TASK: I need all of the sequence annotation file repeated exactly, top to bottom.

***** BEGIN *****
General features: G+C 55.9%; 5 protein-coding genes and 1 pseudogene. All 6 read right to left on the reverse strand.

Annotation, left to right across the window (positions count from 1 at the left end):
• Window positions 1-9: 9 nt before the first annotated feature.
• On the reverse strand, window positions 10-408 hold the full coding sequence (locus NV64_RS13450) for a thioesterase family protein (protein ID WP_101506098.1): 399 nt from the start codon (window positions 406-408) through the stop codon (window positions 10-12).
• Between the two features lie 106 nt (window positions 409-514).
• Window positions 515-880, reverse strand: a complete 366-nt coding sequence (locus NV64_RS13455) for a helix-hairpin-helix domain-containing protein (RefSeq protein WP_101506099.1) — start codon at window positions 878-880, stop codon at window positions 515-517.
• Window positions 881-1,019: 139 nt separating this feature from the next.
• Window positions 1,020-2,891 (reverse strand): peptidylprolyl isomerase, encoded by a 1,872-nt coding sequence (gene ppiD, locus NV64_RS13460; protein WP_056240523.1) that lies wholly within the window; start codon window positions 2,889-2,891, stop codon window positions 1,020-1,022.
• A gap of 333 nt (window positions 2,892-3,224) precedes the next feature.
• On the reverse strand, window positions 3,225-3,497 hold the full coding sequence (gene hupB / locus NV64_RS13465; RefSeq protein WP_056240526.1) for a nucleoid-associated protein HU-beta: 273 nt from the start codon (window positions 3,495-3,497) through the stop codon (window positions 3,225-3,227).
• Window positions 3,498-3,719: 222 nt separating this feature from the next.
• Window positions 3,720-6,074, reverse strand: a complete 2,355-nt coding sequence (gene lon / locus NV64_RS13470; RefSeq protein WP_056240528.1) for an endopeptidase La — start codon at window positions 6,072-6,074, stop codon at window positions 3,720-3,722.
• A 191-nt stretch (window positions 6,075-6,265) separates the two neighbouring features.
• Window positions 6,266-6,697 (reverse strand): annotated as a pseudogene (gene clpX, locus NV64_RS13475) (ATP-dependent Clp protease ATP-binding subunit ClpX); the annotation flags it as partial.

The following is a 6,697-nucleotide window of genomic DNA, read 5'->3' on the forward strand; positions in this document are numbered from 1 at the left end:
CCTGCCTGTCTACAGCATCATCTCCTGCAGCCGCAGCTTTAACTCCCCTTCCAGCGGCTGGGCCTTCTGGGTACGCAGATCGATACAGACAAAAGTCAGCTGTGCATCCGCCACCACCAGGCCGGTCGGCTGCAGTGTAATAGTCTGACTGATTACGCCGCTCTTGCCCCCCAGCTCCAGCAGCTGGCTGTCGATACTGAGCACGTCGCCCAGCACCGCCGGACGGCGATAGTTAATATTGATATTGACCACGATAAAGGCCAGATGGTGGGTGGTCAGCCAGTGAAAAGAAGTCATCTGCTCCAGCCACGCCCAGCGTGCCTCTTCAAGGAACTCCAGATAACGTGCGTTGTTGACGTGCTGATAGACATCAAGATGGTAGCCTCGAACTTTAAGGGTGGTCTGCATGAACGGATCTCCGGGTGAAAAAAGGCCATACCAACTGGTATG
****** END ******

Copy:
General features: G+C 55.9%; 5 protein-coding genes and 1 pseudogene. All 6 read right to left on the reverse strand.

Annotation, left to right across the window (positions count from 1 at the left end):
• Window positions 1-9: 9 nt before the first annotated feature.
• On the reverse strand, window positions 10-408 hold the full coding sequence (locus NV64_RS13450) for a thioesterase family protein (protein ID WP_101506098.1): 399 nt from the start codon (window positions 406-408) through the stop codon (window positions 10-12).
• Between the two features lie 106 nt (window positions 409-514).
• Window positions 515-880, reverse strand: a complete 366-nt coding sequence (locus NV64_RS13455) for a helix-hairpin-helix domain-containing protein (RefSeq protein WP_101506099.1) — start codon at window positions 878-880, stop codon at window positions 515-517.
• Window positions 881-1,019: 139 nt separating this feature from the next.
• Window positions 1,020-2,891 (reverse strand): peptidylprolyl isomerase, encoded by a 1,872-nt coding sequence (gene ppiD, locus NV64_RS13460; protein WP_056240523.1) that lies wholly within the window; start codon window positions 2,889-2,891, stop codon window positions 1,020-1,022.
• A gap of 333 nt (window positions 2,892-3,224) precedes the next feature.
• On the reverse strand, window positions 3,225-3,497 hold the full coding sequence (gene hupB / locus NV64_RS13465; RefSeq protein WP_056240526.1) for a nucleoid-associated protein HU-beta: 273 nt from the start codon (window positions 3,495-3,497) through the stop codon (window positions 3,225-3,227).
• Window positions 3,498-3,719: 222 nt separating this feature from the next.
• Window positions 3,720-6,074, reverse strand: a complete 2,355-nt coding sequence (gene lon / locus NV64_RS13470; RefSeq protein WP_056240528.1) for an endopeptidase La — start codon at window positions 6,072-6,074, stop codon at window positions 3,720-3,722.
• A 191-nt stretch (window positions 6,075-6,265) separates the two neighbouring features.
• Window positions 6,266-6,697 (reverse strand): annotated as a pseudogene (gene clpX, locus NV64_RS13475) (ATP-dependent Clp protease ATP-binding subunit ClpX); the annotation flags it as partial.

The following is a 6,697-nucleotide window of genomic DNA, read 5'->3' on the forward strand; positions in this document are numbered from 1 at the left end:
CCTGCCTGTCTACAGCATCATCTCCTGCAGCCGCAGCTTTAACTCCCCTTCCAGCGGCTGGGCCTTCTGGGTACGCAGATCGATACAGACAAAAGTCAGCTGTGCATCCGCCACCACCAGGCCGGTCGGCTGCAGTGTAATAGTCTGACTGATTACGCCGCTCTTGCCCCCCAGCTCCAGCAGCTGGCTGTCGATACTGAGCACGTCGCCCAGCACCGCCGGACGGCGATAGTTAATATTGATATTGACCACGATAAAGGCCAGATGGTGGGTGGTCAGCCAGTGAAAAGAAGTCATCTGCTCCAGCCACGCCCAGCGTGCCTCTTCAAGGAACTCCAGATAACGTGCGTTGTTGACGTGCTGATAGACATCAAGATGGTAGCCTCGAACTTTAAGGGTGGTCTGCATGAACGGATCTCCGGGTGAAAAAAGGCCATACCAACTGGTATG